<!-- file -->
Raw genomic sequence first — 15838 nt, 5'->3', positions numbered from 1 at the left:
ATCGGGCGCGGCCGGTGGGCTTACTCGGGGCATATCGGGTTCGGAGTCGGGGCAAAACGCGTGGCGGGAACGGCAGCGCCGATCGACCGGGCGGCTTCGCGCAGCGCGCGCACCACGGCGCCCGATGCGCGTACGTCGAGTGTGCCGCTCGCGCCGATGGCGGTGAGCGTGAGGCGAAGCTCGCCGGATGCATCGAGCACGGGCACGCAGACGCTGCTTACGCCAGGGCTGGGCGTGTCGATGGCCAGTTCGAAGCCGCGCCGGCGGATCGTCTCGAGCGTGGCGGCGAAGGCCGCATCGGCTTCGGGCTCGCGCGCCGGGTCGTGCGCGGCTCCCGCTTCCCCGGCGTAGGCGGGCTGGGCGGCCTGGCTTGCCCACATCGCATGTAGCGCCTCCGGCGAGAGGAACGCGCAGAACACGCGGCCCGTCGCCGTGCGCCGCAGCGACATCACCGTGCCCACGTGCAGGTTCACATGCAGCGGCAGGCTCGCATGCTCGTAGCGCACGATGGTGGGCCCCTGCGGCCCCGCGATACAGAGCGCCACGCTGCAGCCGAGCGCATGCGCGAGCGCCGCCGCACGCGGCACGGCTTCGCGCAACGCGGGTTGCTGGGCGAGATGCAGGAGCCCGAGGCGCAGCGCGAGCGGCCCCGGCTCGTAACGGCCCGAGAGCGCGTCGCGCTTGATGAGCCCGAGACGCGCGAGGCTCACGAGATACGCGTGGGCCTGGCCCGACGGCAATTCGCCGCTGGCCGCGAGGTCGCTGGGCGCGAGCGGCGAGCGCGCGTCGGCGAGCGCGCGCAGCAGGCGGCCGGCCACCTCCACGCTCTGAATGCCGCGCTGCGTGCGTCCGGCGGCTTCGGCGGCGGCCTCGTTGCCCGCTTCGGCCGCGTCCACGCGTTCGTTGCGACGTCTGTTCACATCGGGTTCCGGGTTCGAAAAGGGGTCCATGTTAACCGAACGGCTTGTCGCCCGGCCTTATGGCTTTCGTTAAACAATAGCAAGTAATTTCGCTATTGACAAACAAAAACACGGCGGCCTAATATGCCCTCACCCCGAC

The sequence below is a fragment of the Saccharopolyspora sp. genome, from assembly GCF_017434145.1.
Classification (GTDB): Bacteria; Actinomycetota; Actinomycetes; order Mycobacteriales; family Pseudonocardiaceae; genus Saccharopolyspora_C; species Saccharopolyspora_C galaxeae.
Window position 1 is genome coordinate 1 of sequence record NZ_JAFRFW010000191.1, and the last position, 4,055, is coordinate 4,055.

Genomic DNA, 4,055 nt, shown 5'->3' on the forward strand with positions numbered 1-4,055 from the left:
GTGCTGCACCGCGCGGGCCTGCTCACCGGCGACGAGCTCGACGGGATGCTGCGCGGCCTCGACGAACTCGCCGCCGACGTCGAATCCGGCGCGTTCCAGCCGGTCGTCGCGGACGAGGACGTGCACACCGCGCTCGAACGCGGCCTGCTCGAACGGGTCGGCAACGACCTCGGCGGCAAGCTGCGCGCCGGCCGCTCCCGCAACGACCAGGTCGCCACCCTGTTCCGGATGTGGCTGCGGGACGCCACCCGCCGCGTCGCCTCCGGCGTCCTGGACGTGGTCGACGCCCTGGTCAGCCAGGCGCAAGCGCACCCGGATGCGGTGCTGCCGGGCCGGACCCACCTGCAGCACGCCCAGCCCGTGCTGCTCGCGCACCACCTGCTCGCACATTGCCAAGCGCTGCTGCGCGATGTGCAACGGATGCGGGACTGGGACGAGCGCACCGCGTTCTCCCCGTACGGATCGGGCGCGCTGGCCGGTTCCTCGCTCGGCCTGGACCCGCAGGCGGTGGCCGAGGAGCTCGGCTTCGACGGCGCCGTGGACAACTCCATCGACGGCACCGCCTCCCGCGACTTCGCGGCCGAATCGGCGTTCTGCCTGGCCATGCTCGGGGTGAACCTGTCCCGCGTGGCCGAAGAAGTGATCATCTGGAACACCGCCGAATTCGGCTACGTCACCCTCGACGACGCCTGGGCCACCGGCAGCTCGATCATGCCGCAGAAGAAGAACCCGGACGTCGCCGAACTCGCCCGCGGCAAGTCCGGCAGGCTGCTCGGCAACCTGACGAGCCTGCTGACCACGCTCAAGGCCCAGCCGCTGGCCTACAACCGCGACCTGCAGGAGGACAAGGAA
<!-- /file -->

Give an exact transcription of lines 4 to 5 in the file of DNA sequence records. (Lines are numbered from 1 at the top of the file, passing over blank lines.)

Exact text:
Classification (GTDB): Bacteria; Actinomycetota; Actinomycetes; order Mycobacteriales; family Pseudonocardiaceae; genus Saccharopolyspora_C; species Saccharopolyspora_C galaxeae.
Window position 1 is genome coordinate 1 of sequence record NZ_JAFRFW010000191.1, and the last position, 4,055, is coordinate 4,055.